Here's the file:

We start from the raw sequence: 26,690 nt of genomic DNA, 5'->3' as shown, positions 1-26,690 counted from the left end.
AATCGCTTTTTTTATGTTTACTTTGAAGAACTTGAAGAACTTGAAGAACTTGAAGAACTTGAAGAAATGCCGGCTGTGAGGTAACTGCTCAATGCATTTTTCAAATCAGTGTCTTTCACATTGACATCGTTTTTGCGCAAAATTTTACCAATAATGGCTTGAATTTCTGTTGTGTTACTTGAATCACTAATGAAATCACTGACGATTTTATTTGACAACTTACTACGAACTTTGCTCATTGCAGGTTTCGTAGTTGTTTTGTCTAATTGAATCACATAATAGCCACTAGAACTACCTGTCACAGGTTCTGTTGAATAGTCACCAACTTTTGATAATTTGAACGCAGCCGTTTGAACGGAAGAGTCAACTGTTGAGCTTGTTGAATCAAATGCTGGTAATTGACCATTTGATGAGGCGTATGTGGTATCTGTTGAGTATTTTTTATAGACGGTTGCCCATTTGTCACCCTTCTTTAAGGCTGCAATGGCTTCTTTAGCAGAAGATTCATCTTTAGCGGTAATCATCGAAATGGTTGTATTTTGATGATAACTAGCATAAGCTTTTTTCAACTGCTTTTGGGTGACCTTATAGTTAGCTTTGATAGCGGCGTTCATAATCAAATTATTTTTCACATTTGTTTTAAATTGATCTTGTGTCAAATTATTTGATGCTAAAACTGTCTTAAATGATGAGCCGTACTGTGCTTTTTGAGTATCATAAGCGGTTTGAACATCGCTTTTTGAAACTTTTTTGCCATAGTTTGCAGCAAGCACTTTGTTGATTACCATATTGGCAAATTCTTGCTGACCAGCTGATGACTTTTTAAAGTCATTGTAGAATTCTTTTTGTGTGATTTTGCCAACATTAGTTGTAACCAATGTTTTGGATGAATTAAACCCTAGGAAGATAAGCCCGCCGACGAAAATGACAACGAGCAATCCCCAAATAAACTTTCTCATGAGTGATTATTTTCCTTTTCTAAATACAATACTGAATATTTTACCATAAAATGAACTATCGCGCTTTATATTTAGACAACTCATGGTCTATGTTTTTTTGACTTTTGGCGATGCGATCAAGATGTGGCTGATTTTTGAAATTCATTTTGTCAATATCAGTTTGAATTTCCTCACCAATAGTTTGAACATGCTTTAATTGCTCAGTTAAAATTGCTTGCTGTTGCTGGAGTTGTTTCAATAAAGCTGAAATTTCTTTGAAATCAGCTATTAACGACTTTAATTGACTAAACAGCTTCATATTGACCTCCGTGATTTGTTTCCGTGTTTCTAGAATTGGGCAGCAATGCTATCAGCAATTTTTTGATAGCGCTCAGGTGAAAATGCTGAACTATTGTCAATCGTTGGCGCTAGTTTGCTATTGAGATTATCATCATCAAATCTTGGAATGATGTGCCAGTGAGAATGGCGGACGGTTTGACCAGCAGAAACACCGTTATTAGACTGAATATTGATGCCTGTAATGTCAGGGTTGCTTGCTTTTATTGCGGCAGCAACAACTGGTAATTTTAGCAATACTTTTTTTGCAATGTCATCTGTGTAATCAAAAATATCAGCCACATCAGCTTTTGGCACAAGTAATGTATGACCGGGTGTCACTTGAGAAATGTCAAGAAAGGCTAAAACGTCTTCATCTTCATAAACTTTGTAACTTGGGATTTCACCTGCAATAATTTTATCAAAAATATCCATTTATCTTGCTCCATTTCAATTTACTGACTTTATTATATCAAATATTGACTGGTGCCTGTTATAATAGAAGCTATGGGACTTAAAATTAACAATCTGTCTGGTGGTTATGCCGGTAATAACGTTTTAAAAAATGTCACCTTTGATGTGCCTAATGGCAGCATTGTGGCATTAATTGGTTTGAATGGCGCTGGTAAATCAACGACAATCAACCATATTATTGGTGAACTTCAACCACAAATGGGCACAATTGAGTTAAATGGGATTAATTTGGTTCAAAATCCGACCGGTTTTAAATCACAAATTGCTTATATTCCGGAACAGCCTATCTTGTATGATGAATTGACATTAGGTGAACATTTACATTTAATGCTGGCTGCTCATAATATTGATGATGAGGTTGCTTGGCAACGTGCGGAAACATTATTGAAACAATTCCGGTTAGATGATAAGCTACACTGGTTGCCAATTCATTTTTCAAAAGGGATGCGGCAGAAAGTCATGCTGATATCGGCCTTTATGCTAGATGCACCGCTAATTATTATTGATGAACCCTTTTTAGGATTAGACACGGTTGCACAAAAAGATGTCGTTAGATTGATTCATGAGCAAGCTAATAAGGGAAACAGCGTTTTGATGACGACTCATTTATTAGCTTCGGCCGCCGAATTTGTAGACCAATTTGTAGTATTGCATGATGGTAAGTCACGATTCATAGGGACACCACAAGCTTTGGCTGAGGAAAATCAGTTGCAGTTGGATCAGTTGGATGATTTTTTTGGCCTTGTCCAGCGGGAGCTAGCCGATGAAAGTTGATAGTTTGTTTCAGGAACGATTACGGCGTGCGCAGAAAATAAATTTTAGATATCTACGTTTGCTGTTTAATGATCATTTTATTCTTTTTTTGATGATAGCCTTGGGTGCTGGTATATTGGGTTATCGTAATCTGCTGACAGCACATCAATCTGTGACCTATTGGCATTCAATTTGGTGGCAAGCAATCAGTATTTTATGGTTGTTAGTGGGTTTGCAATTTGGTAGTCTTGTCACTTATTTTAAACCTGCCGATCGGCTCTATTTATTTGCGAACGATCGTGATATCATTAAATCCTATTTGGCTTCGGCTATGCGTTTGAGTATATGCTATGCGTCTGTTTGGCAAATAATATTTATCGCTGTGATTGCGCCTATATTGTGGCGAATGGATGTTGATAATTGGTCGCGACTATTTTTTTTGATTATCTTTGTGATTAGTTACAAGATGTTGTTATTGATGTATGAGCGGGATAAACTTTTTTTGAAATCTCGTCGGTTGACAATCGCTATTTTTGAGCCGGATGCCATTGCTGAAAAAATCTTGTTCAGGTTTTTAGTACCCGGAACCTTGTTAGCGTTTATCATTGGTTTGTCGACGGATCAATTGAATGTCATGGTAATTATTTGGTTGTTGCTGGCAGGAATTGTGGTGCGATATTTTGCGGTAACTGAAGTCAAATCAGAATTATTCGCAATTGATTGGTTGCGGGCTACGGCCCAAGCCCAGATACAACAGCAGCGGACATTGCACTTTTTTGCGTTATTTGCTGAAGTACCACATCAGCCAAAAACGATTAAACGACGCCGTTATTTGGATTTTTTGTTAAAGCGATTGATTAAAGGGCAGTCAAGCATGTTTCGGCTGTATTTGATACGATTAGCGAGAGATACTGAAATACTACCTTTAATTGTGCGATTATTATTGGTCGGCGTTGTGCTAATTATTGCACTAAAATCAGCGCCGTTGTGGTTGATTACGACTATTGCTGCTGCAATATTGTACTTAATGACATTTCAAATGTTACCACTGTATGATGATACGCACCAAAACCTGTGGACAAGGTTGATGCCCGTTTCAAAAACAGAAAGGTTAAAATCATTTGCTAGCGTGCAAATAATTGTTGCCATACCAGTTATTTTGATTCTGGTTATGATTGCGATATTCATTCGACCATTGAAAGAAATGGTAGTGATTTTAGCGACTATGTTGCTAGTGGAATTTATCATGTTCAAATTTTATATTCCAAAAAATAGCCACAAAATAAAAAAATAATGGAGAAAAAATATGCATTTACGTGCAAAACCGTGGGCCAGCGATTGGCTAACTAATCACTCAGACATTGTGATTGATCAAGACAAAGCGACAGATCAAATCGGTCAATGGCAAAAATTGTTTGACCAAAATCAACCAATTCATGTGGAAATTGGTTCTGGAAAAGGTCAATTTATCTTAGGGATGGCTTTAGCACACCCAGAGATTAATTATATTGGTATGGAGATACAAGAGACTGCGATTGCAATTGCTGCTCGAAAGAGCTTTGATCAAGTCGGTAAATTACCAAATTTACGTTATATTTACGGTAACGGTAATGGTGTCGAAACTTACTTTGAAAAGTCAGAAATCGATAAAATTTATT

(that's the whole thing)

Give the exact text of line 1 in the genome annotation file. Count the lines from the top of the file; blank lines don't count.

We start from the raw sequence: 26,690 nt of genomic DNA, 5'->3' as shown, positions 1-26,690 counted from the left end.